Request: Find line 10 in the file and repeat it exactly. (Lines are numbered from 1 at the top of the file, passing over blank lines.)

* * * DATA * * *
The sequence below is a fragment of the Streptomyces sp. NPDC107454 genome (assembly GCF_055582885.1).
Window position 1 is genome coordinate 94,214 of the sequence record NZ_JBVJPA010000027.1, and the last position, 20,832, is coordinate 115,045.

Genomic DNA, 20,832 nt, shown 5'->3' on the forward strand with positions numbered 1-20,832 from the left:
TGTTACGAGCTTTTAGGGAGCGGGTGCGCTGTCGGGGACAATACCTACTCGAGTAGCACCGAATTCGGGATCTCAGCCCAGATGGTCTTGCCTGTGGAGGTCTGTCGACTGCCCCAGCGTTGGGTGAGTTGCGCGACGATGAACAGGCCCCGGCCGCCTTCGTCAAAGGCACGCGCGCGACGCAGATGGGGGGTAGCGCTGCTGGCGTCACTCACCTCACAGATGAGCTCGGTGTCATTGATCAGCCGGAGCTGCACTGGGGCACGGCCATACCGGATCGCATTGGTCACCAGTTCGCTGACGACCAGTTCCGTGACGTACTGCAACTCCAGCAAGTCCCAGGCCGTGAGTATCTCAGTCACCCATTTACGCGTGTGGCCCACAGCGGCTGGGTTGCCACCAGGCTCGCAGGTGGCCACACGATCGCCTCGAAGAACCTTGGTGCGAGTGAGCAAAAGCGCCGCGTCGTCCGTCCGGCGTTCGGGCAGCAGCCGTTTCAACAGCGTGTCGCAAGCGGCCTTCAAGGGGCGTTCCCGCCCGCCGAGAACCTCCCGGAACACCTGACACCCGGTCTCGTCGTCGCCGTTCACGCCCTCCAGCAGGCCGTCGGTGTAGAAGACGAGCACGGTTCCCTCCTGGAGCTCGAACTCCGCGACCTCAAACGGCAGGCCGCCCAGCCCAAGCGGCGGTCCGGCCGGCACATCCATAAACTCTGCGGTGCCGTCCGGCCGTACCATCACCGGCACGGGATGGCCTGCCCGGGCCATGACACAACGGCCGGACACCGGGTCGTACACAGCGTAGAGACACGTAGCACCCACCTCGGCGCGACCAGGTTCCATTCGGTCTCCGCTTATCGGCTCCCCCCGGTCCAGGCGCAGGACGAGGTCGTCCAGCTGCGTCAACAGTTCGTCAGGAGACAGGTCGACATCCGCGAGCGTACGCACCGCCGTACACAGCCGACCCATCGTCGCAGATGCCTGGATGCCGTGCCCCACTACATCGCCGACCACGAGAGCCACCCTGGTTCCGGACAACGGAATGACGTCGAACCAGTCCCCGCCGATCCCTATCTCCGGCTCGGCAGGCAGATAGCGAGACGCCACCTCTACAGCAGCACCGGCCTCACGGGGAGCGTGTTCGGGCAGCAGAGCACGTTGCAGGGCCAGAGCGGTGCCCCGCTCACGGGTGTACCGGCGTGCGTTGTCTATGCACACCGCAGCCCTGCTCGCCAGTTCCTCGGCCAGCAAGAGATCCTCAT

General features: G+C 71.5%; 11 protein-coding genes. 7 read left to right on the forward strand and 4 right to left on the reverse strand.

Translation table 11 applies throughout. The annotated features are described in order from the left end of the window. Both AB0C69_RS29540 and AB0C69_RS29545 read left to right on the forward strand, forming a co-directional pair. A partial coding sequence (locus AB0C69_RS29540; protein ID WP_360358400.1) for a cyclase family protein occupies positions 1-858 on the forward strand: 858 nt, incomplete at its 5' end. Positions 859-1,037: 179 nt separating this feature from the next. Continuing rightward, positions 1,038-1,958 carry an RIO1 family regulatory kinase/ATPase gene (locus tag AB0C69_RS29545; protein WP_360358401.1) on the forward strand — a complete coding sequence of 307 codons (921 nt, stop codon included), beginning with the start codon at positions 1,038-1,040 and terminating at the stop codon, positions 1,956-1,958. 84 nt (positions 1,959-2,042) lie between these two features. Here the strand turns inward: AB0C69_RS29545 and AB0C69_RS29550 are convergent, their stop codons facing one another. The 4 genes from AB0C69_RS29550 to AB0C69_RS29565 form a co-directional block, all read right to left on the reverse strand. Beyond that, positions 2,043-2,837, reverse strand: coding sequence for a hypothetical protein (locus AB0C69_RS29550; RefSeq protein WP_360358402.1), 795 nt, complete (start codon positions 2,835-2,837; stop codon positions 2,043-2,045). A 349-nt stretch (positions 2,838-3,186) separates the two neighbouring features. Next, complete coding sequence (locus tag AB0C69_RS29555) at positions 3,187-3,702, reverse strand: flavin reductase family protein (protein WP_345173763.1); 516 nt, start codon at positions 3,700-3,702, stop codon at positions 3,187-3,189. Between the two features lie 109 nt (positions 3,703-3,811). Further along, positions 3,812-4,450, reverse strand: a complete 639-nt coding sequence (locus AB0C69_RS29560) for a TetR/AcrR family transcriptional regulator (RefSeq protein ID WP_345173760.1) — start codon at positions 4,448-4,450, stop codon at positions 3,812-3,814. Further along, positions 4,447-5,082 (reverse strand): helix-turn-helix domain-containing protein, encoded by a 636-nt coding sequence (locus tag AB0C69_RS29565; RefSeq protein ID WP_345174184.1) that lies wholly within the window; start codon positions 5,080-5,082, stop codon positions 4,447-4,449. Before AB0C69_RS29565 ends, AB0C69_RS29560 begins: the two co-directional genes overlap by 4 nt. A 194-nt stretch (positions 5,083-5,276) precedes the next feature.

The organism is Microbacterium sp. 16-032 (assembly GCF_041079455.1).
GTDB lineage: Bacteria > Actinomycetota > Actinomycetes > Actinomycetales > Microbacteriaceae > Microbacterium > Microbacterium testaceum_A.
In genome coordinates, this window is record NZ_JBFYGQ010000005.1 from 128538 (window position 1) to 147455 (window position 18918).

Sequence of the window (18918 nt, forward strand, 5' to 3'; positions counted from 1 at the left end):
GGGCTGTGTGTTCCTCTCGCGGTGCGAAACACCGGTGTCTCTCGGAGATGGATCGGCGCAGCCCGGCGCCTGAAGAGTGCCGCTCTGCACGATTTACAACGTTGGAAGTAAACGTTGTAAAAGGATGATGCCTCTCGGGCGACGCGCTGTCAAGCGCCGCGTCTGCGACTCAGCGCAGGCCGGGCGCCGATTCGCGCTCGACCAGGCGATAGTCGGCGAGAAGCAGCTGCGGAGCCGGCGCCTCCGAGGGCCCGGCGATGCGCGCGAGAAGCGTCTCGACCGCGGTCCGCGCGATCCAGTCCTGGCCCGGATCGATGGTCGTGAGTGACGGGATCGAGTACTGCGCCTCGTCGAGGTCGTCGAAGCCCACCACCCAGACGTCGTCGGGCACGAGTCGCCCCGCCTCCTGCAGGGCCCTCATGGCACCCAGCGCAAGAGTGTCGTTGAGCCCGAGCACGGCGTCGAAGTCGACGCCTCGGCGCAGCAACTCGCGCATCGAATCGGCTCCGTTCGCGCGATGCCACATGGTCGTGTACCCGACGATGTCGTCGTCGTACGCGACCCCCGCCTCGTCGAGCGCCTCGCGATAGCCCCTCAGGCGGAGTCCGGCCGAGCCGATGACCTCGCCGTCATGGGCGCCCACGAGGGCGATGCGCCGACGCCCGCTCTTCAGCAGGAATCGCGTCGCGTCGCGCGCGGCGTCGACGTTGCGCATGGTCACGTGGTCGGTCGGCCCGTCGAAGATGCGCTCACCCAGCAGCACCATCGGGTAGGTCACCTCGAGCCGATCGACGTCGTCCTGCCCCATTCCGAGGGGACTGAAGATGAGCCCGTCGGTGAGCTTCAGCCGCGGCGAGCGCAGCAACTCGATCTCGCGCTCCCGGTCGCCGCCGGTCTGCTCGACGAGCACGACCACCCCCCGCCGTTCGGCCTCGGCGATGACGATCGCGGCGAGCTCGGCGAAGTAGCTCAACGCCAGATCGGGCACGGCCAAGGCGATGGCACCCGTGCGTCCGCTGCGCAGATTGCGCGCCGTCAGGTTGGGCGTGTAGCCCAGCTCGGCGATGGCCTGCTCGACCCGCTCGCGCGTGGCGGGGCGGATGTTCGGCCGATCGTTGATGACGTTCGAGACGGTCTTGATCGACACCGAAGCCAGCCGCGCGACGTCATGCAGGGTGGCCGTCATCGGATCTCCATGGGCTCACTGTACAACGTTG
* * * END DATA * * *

Sequence of the window (18918 nt, forward strand, 5' to 3'; positions counted from 1 at the left end):